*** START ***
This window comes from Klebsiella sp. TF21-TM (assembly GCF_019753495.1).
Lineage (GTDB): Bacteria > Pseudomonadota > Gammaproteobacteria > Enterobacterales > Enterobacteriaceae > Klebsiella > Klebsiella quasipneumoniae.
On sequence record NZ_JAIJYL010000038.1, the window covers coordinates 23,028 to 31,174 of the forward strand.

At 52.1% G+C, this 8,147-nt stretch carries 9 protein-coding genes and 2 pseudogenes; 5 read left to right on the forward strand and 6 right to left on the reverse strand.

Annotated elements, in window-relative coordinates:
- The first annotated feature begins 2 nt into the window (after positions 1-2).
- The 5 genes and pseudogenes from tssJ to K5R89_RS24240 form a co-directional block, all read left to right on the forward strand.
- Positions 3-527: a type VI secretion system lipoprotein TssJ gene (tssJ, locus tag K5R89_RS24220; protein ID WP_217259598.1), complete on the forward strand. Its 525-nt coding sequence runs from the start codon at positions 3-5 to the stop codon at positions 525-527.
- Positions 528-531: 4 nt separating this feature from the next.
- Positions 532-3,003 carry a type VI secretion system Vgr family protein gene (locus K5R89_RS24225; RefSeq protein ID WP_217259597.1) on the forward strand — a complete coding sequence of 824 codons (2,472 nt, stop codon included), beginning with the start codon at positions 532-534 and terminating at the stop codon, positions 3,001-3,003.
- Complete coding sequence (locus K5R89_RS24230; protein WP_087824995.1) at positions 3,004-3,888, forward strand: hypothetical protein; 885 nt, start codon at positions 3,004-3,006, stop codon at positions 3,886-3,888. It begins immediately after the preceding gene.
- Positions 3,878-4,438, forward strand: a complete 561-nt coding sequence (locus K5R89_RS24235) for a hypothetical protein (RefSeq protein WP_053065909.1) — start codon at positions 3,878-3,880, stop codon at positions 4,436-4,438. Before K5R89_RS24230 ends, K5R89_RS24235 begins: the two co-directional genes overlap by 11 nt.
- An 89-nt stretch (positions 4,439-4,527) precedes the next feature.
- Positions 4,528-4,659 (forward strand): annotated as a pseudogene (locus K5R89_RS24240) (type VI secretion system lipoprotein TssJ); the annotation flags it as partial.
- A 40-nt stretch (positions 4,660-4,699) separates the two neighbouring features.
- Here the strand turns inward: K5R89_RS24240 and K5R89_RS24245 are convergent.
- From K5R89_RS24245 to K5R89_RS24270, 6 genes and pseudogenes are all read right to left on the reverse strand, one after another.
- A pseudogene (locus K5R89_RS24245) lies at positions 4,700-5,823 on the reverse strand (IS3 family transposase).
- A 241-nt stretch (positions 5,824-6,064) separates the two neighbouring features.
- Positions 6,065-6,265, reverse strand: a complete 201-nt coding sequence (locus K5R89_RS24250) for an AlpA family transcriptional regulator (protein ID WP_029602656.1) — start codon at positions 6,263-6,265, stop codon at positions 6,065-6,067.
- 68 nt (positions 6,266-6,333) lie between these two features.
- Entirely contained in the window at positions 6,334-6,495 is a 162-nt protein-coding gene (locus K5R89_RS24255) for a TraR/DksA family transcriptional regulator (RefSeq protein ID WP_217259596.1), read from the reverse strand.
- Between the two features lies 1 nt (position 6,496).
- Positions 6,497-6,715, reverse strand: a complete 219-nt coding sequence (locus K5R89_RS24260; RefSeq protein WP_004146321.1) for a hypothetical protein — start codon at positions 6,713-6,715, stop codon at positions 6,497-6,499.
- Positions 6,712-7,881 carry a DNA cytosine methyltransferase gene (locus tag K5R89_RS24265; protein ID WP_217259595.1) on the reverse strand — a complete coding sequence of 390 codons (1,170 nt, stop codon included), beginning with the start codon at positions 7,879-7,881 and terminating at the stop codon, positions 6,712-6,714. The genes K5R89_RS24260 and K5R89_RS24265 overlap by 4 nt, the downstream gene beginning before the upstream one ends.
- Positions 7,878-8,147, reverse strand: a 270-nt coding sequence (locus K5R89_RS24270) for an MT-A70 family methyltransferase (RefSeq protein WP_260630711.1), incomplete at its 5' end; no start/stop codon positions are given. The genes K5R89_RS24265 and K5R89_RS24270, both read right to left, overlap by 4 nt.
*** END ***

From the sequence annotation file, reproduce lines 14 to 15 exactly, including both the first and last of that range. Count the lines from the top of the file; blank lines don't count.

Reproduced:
- Positions 4,528-4,659 (forward strand): annotated as a pseudogene (locus K5R89_RS24240) (type VI secretion system lipoprotein TssJ); the annotation flags it as partial.
- A 40-nt stretch (positions 4,660-4,699) separates the two neighbouring features.